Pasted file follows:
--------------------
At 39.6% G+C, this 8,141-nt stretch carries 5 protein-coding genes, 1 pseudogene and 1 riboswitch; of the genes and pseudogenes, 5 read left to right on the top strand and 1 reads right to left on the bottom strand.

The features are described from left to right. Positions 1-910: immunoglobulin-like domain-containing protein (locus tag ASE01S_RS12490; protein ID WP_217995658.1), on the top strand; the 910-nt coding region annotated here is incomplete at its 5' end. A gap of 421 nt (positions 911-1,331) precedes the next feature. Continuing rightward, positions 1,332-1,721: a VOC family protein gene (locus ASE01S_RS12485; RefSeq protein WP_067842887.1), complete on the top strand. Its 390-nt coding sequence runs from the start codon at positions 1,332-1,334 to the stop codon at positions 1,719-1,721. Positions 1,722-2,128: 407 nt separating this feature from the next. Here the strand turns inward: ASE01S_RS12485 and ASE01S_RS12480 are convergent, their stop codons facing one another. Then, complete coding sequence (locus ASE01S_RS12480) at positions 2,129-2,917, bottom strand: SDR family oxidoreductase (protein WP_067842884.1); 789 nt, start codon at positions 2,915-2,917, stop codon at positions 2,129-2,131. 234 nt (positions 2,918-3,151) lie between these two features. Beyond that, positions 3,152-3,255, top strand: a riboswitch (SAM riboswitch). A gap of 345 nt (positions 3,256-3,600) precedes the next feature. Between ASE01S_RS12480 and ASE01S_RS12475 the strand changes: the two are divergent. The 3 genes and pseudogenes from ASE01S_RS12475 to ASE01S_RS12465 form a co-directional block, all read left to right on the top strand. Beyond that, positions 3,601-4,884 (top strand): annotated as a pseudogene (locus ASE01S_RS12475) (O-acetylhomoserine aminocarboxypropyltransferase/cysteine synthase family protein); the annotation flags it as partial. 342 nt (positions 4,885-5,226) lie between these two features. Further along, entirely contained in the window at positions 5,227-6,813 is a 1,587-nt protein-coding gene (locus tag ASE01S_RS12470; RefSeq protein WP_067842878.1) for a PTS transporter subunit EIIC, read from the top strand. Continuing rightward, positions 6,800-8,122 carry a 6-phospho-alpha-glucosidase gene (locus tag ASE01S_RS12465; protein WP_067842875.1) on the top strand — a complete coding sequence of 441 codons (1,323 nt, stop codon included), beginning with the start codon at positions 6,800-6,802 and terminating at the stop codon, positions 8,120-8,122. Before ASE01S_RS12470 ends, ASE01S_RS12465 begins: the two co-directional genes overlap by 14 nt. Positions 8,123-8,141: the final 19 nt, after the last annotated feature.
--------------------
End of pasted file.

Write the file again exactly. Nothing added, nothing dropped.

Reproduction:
At 39.6% G+C, this 8,141-nt stretch carries 5 protein-coding genes, 1 pseudogene and 1 riboswitch; of the genes and pseudogenes, 5 read left to right on the top strand and 1 reads right to left on the bottom strand.

The features are described from left to right. Positions 1-910: immunoglobulin-like domain-containing protein (locus tag ASE01S_RS12490; protein ID WP_217995658.1), on the top strand; the 910-nt coding region annotated here is incomplete at its 5' end. A gap of 421 nt (positions 911-1,331) precedes the next feature. Continuing rightward, positions 1,332-1,721: a VOC family protein gene (locus ASE01S_RS12485; RefSeq protein WP_067842887.1), complete on the top strand. Its 390-nt coding sequence runs from the start codon at positions 1,332-1,334 to the stop codon at positions 1,719-1,721. Positions 1,722-2,128: 407 nt separating this feature from the next. Here the strand turns inward: ASE01S_RS12485 and ASE01S_RS12480 are convergent, their stop codons facing one another. Then, complete coding sequence (locus ASE01S_RS12480) at positions 2,129-2,917, bottom strand: SDR family oxidoreductase (protein WP_067842884.1); 789 nt, start codon at positions 2,915-2,917, stop codon at positions 2,129-2,131. 234 nt (positions 2,918-3,151) lie between these two features. Beyond that, positions 3,152-3,255, top strand: a riboswitch (SAM riboswitch). A gap of 345 nt (positions 3,256-3,600) precedes the next feature. Between ASE01S_RS12480 and ASE01S_RS12475 the strand changes: the two are divergent. The 3 genes and pseudogenes from ASE01S_RS12475 to ASE01S_RS12465 form a co-directional block, all read left to right on the top strand. Beyond that, positions 3,601-4,884 (top strand): annotated as a pseudogene (locus ASE01S_RS12475) (O-acetylhomoserine aminocarboxypropyltransferase/cysteine synthase family protein); the annotation flags it as partial. 342 nt (positions 4,885-5,226) lie between these two features. Further along, entirely contained in the window at positions 5,227-6,813 is a 1,587-nt protein-coding gene (locus tag ASE01S_RS12470; RefSeq protein WP_067842878.1) for a PTS transporter subunit EIIC, read from the top strand. Continuing rightward, positions 6,800-8,122 carry a 6-phospho-alpha-glucosidase gene (locus tag ASE01S_RS12465; protein WP_067842875.1) on the top strand — a complete coding sequence of 441 codons (1,323 nt, stop codon included), beginning with the start codon at positions 6,800-6,802 and terminating at the stop codon, positions 8,120-8,122. Before ASE01S_RS12470 ends, ASE01S_RS12465 begins: the two co-directional genes overlap by 14 nt. Positions 8,123-8,141: the final 19 nt, after the last annotated feature.